Wednesday, October 13, 2010

Chatting with Jennifer Solow

Jennifer Solow, author of The Aristobrats, graciously
is chatting with us today. She's holding her first book (Adult) The Booster in her new READ poster!

Welcome Jennifer!

What made you choose to write YA after The Booster?
My daughter, Tallulah, is now in sixth grade and my son, Griffin, is in eighth. I wanted to write something that they could engage in and be proud of.

Great idea!

Where do you write best? I usually try to switch locations. I have a home office, an outside office, a favorite Starbucks, and my local library. I love working at the library the most. When I’m stuck, I switch locations. When I’m really stuck, I go shopping.

How do you get your ideas? Do you use real events in your novels and if so, can you describe one? I have this one scene I’m working on in Aristobrats II that’s from my school days. My agent will tell you – I’ve been trying to work this scene into nearly everything. Now it’s finally a natural fit.

When I was in eighth grade, my best friend, Sharon, and I came to school one morning on a super-snowy day. She’d just been in a fight with her “boyfriend” (whatever “boyfriend” meant then…I can’t recall). Our school had a wall of windows in the library that looked out onto a beautiful field. That morning it was covered in fresh white snow. EXCEPT Sharon’s boyfriend (who I guess was torturously angry with her over something) had spent many wee hours that morning meticulously stomping out “Sharon R is a lezzy!!” in twelve feet tall letters in the snow. It was impossible to miss.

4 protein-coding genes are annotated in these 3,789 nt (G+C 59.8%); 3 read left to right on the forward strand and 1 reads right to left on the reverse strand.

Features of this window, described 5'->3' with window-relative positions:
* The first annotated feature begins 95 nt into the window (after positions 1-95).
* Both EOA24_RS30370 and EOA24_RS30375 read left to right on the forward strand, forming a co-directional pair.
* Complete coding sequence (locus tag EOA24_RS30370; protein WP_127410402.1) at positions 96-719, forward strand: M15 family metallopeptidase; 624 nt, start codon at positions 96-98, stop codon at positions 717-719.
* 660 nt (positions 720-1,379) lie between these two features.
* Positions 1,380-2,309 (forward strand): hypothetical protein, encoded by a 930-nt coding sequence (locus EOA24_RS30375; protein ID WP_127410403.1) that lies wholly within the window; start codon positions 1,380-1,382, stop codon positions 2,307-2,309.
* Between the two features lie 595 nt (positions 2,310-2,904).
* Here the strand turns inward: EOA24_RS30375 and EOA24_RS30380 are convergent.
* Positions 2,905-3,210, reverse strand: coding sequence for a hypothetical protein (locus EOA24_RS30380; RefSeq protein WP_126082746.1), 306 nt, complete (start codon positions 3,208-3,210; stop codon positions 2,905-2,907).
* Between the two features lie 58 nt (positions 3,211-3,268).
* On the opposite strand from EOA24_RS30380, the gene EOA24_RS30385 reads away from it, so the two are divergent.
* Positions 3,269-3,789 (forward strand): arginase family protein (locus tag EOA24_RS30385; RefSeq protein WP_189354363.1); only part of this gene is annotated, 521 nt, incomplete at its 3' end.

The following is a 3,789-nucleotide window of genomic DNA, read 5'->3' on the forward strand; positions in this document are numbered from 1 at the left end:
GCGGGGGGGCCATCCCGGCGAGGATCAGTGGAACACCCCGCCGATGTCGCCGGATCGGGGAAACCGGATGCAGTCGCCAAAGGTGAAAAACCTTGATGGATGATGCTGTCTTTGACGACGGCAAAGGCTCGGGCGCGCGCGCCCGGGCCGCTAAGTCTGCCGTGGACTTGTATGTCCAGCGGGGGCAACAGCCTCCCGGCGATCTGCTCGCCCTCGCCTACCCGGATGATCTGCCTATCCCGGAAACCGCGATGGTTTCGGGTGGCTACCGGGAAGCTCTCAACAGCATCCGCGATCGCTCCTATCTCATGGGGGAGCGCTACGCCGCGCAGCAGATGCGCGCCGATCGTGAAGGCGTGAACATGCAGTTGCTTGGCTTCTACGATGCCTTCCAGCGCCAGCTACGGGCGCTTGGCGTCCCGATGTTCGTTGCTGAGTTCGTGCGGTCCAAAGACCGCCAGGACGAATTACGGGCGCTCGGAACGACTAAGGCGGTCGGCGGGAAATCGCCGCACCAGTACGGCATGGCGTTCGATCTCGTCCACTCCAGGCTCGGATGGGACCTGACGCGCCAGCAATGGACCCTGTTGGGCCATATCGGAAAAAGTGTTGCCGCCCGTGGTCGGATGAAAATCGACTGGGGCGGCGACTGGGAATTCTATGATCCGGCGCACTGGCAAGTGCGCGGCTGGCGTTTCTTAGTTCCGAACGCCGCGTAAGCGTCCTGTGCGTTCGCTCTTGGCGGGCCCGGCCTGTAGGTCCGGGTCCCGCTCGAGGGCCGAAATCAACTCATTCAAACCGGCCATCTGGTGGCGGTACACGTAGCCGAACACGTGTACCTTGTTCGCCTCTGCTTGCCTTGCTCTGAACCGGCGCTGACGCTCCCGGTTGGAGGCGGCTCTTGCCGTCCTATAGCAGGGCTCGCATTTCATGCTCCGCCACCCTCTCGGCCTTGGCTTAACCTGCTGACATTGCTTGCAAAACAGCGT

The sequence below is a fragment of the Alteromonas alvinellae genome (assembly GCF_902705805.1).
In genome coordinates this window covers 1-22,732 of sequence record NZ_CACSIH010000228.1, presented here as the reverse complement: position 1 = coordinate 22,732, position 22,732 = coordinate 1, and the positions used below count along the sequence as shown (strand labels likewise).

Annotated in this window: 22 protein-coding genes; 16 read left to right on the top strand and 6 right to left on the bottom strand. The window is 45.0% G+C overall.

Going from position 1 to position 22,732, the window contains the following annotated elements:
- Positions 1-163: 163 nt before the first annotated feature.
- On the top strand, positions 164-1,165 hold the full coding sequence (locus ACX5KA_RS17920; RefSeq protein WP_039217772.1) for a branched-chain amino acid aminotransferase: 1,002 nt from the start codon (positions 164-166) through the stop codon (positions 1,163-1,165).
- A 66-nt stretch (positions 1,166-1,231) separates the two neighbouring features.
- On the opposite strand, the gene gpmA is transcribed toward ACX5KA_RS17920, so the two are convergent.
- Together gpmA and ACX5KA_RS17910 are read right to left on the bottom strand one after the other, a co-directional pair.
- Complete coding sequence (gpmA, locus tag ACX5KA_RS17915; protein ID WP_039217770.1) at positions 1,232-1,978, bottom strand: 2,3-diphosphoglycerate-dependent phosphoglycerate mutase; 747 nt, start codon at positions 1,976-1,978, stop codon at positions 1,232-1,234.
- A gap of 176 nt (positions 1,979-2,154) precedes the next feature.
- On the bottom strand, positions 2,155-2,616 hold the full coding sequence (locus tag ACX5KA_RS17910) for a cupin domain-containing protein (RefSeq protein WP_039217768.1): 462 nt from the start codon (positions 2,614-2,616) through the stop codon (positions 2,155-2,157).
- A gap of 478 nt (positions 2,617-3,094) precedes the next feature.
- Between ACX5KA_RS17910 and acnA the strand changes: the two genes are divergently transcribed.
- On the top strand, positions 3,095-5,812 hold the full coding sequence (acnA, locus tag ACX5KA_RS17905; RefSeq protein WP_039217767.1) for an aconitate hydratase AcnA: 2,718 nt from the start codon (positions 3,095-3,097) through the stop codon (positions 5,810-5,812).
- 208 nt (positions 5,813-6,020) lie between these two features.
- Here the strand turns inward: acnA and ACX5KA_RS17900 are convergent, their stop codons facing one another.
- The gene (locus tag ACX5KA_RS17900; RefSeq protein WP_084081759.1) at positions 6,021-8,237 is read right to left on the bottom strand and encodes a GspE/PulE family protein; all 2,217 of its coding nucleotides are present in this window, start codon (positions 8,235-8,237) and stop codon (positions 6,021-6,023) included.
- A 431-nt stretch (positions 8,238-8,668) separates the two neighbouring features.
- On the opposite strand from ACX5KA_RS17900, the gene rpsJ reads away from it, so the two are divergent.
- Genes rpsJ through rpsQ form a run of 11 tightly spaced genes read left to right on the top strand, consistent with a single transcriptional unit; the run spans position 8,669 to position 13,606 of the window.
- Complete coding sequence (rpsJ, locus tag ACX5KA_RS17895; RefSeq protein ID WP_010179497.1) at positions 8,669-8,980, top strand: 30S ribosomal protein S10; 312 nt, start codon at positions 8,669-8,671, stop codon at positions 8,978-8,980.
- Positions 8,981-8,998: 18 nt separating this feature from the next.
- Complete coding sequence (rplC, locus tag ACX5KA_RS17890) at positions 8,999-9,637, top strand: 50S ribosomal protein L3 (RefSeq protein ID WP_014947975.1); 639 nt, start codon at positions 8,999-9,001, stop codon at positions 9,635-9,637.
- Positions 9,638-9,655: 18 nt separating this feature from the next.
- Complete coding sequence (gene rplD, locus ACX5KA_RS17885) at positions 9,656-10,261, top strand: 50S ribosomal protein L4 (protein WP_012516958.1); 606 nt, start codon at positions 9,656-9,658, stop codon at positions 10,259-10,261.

I remember standing at those library windows with Sharon (and the rest of the school) gasping for air. Even then I understood it was at once humiliating, pathetic, hysterical, romantic, adolescent and dramatic. I think I knew one day I would write about it.

How did you come up with your title? I have absolutely no idea. After I came up with a slew of boring titles (The Inner Circle, for example, and Teen Tube. Zzzzz!), The Aristobrats just came to me. It was one of those “Aha!” moments. Unquestionably it.

Can you tell us a little bit about The Aristobrats? I was a little tired of the popular-mean-girl cliché in books and movies. I think popularity is a powerful force and not ever popular girl sets out to destroy the world with her shiny blonde hair and Hermes scarves. (Do eighth graders even wear Hermes scarves?)

So I wanted to write a kind of anti-Clique. Popular girls, yes, but undyingly loyal friends, incredibly plucky and...hello!?...nice. Yes, there’s a story (Facebook, webcasts, cute boys, billionaires, strange teachers, big houses, great style, a life in the balance), but mostly the story is about these girls, their friendship, and a year they’ll never forget.

Sounds great! I'm looking forward to reading it, I've heard awesome things about it.

How many books will there be in the series? I guess that depends on the readers. I’m writing Aristobrats II now and have lots of plans in store for them (Parker and James, for instance. Kiki and...well, you’ll just have to keep reading.) If you like the books please let me know. Better yet, let your friends know! Then…I’d say they’ll be about a dozen of them!

Were you a popular girl in school? Popularity seemed to be in direct correlation with whatever haircut I had at the time. So if I can share any advice about how to be popular it would be this: leave your hair shoulder length or longer, never go through a “Debbie Harry” phase, actually find out if your hair is already curly before you get a perm, and do not spend hundreds of dollars on that shiny-hair-goo (psst – it doesn’t work.)